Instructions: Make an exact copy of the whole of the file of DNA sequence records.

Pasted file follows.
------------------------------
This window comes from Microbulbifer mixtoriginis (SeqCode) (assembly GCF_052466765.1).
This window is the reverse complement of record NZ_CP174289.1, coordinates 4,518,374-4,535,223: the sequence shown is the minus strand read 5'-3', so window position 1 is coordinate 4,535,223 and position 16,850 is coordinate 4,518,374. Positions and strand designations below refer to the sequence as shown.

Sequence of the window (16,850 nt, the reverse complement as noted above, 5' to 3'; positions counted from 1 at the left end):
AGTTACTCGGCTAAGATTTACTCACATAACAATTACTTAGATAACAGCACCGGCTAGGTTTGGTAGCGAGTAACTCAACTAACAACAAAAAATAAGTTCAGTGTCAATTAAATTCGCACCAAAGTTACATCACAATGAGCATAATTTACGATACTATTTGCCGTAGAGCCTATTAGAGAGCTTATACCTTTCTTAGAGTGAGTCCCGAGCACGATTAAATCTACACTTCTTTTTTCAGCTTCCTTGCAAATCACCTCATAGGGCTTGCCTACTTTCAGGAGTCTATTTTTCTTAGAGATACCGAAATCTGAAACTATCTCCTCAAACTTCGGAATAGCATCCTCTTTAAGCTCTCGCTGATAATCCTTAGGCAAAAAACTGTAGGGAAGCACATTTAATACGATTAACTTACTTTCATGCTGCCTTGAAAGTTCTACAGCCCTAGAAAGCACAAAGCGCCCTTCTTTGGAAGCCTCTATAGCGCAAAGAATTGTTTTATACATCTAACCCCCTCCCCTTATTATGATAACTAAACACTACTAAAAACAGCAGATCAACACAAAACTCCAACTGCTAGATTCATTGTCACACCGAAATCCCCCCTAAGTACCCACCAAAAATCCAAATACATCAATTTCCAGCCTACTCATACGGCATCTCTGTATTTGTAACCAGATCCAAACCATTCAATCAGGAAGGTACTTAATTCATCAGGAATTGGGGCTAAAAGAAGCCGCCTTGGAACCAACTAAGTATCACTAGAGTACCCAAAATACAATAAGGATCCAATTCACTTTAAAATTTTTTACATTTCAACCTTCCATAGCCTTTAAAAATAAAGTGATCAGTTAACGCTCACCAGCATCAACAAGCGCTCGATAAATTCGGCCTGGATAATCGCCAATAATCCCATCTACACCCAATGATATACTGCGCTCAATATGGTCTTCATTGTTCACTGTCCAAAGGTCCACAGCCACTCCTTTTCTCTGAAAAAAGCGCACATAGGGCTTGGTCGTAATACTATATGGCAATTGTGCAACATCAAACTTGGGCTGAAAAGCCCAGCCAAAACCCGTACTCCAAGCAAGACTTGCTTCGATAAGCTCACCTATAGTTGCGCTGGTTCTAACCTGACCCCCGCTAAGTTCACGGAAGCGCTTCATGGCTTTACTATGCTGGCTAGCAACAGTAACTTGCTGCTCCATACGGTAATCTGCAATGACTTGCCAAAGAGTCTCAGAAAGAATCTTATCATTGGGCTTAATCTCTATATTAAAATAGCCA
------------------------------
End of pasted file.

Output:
This window comes from Microbulbifer mixtoriginis (SeqCode) (assembly GCF_052466765.1).
This window is the reverse complement of record NZ_CP174289.1, coordinates 4,518,374-4,535,223: the sequence shown is the minus strand read 5'-3', so window position 1 is coordinate 4,535,223 and position 16,850 is coordinate 4,518,374. Positions and strand designations below refer to the sequence as shown.

Sequence of the window (16,850 nt, the reverse complement as noted above, 5' to 3'; positions counted from 1 at the left end):
AGTTACTCGGCTAAGATTTACTCACATAACAATTACTTAGATAACAGCACCGGCTAGGTTTGGTAGCGAGTAACTCAACTAACAACAAAAAATAAGTTCAGTGTCAATTAAATTCGCACCAAAGTTACATCACAATGAGCATAATTTACGATACTATTTGCCGTAGAGCCTATTAGAGAGCTTATACCTTTCTTAGAGTGAGTCCCGAGCACGATTAAATCTACACTTCTTTTTTCAGCTTCCTTGCAAATCACCTCATAGGGCTTGCCTACTTTCAGGAGTCTATTTTTCTTAGAGATACCGAAATCTGAAACTATCTCCTCAAACTTCGGAATAGCATCCTCTTTAAGCTCTCGCTGATAATCCTTAGGCAAAAAACTGTAGGGAAGCACATTTAATACGATTAACTTACTTTCATGCTGCCTTGAAAGTTCTACAGCCCTAGAAAGCACAAAGCGCCCTTCTTTGGAAGCCTCTATAGCGCAAAGAATTGTTTTATACATCTAACCCCCTCCCCTTATTATGATAACTAAACACTACTAAAAACAGCAGATCAACACAAAACTCCAACTGCTAGATTCATTGTCACACCGAAATCCCCCCTAAGTACCCACCAAAAATCCAAATACATCAATTTCCAGCCTACTCATACGGCATCTCTGTATTTGTAACCAGATCCAAACCATTCAATCAGGAAGGTACTTAATTCATCAGGAATTGGGGCTAAAAGAAGCCGCCTTGGAACCAACTAAGTATCACTAGAGTACCCAAAATACAATAAGGATCCAATTCACTTTAAAATTTTTTACATTTCAACCTTCCATAGCCTTTAAAAATAAAGTGATCAGTTAACGCTCACCAGCATCAACAAGCGCTCGATAAATTCGGCCTGGATAATCGCCAATAATCCCATCTACACCCAATGATATACTGCGCTCAATATGGTCTTCATTGTTCACTGTCCAAAGGTCCACAGCCACTCCTTTTCTCTGAAAAAAGCGCACATAGGGCTTGGTCGTAATACTATATGGCAATTGTGCAACATCAAACTTGGGCTGAAAAGCCCAGCCAAAACCCGTACTCCAAGCAAGACTTGCTTCGATAAGCTCACCTATAGTTGCGCTGGTTCTAACCTGACCCCCGCTAAGTTCACGGAAGCGCTTCATGGCTTTACTATGCTGGCTAGCAACAGTAACTTGCTGCTCCATACGGTAATCTGCAATGACTTGCCAAAGAGTCTCAGAAAGAATCTTATCATTGGGCTTAATCTCTATATTAAAATAGCCA